A little disappointed that the Blood Reign was relegated to the pile of other cheap Samurai swords for sale you find online, my sense of dissatisfaction was compounded by the fact that the ito wrap, which I had noted before felt a little loose - had now shifted and bunched up quite dramatically during the cuts, exposing the wooden core in three separate places along the length. While it was easy to shift back into position, it was quite an inconvenience.

Still, I had to put things in perspective. This sword was only $59. And as far as a reasonably attractive display piece goes, it's still a good price compared to most other cheap Samurai swords for sale online - not to mention it was also a nice little plastic water bottle slayer - and handled very nicely to boot.

It just seemed unable to cut tatami omote.

But the tests were not over yet! I was hoping that the Bushido Wind Dragon would fare better - after all, it felt a little sharper, the ito was much tighter and it had a better edge geometry...

Straightening up the mutilated yet still intact half mat, I took the Wind Dragon in my hands and struck out hard and fast...

"BANG - lo and behold, the mutilated top was severed away and fell to the floor!"

Now we were getting somewhere! But was this a one off fluke?

Infused with a little hope that it wasn't, I straightened up the mat and struck out with a rising cut. Using more force than is necessary, as I was half expecting it to get stuck like the Shogun Blood Reign, it severed the mat cleanly with so little resistance that for a moment my balance was disrupted by the unexpected ease of the cut.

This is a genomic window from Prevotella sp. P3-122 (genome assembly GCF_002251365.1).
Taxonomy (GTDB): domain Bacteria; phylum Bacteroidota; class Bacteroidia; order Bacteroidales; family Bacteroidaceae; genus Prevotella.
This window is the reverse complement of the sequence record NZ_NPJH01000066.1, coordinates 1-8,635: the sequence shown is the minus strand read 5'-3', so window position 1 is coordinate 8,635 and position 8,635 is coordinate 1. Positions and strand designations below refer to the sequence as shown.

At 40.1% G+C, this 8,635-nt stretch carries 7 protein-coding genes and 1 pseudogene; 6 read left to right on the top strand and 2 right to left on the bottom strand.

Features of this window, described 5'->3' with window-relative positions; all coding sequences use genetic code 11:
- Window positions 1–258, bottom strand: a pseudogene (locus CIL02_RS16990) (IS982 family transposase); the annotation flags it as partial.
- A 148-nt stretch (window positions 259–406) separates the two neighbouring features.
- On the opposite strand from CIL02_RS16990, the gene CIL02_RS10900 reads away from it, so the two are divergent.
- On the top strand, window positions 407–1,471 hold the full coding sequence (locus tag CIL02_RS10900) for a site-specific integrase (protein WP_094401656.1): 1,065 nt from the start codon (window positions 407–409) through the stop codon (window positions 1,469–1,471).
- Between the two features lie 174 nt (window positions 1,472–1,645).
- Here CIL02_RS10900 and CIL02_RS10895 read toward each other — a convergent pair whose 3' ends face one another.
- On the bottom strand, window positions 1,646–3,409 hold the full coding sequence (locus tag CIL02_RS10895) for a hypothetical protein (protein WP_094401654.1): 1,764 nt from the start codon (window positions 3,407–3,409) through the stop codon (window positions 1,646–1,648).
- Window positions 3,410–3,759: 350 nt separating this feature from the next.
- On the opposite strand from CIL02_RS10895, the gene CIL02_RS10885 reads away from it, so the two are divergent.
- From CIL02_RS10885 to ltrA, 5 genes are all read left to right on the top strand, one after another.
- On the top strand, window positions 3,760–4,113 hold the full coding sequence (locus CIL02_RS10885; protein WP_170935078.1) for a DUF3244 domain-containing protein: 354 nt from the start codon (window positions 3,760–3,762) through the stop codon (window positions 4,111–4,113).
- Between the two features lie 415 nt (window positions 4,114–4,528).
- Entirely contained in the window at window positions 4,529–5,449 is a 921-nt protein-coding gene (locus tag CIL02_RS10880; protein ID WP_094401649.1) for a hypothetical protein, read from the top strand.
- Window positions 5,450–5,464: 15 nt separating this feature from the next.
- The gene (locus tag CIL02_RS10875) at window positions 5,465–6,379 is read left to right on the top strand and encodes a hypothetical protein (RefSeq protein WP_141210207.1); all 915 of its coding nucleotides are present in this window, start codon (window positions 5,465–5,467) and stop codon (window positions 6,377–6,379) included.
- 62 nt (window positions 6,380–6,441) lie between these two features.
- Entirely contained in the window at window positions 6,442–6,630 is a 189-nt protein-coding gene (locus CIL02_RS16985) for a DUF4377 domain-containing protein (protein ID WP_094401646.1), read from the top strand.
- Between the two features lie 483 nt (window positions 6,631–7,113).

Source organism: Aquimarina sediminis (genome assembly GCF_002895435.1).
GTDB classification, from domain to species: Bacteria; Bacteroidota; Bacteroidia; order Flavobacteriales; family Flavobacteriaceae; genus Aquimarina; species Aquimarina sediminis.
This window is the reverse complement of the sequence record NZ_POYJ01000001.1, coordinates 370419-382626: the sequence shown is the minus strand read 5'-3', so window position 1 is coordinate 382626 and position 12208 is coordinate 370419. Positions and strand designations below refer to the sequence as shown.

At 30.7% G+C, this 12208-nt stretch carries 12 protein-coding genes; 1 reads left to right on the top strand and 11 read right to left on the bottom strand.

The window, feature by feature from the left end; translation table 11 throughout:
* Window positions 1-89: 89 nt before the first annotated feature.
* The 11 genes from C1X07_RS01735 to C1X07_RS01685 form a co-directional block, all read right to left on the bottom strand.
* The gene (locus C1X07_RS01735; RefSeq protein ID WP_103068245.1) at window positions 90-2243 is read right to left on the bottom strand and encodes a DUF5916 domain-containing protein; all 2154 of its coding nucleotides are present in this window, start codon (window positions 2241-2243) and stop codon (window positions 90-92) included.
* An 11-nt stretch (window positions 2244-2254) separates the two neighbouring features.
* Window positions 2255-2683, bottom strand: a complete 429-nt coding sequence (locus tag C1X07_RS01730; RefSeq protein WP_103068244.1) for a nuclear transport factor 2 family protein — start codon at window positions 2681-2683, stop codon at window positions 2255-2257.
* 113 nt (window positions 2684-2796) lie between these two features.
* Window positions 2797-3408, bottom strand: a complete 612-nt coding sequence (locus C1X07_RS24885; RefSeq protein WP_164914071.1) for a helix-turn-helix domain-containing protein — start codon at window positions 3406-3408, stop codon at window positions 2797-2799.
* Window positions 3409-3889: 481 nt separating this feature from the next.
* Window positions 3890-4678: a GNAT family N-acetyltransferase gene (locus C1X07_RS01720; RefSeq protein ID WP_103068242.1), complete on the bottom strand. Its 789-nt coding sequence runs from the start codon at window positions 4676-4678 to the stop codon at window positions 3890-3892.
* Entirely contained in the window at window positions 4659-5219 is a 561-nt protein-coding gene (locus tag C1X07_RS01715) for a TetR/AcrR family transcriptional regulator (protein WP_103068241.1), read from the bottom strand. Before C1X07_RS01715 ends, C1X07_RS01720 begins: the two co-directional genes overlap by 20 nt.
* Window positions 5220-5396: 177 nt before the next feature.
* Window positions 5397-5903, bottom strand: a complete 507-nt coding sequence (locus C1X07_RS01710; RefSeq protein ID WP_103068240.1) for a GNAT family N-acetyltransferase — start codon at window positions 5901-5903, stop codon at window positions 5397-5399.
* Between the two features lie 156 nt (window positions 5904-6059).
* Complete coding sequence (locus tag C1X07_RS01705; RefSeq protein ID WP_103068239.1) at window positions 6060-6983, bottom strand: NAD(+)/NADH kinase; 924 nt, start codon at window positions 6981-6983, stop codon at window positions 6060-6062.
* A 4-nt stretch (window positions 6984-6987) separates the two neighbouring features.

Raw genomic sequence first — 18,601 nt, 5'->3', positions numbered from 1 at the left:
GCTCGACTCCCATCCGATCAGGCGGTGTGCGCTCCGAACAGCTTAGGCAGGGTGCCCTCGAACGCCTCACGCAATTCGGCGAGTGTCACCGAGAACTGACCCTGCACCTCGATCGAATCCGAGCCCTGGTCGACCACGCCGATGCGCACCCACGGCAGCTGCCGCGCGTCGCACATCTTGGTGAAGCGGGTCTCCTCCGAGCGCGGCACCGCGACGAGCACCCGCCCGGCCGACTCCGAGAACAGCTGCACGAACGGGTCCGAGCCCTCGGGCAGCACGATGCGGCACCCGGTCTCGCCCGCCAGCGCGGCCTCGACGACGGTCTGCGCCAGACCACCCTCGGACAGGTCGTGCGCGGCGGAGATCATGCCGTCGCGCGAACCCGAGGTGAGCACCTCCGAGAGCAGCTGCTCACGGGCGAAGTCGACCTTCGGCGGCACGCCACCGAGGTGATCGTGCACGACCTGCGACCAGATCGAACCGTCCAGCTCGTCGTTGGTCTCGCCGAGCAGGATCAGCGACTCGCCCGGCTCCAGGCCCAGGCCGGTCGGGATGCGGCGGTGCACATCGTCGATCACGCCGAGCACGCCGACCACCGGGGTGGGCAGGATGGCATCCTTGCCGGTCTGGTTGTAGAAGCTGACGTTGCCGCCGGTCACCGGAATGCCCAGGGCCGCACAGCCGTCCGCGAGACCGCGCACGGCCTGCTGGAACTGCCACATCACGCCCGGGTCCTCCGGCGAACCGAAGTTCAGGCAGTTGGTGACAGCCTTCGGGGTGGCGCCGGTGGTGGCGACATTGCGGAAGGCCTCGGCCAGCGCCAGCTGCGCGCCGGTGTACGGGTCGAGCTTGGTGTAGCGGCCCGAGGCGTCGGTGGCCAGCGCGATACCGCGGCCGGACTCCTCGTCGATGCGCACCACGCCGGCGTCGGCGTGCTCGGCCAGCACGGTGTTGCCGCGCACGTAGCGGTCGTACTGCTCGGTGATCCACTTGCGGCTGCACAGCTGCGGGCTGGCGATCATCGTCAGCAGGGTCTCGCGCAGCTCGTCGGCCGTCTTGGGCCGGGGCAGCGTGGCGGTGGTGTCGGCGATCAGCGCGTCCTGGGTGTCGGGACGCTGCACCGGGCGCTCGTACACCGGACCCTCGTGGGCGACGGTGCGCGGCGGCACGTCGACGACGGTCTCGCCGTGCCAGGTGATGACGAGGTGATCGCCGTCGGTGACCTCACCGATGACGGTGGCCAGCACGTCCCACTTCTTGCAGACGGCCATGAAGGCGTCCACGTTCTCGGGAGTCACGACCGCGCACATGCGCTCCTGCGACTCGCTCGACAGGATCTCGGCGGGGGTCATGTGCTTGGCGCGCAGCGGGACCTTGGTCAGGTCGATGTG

Now with renewed confidence, I cut out with a much more relaxed and 'normal' force diagonal cut that sailed right on through the target, leaving a well defined cut where it severed the mat cleanly in two...

"It was no fluke - the Bushido series Wind Dragon was quite a performer!"

To be fair to the poor old Blood Reign, I gave it one more chance to distinguish itself from the pile of all the other cheap Samurai swords for sale on the internet. Winding up like a baseball player, I struck out with a powerful horizontal blow...

The blade bit yes, but it could not sever the mat - leaving the stand spinning and wobbling on its axis like a staggering drunkard, missing me in the process...

VIDEO: $59 Tatami Mat Cutting Tests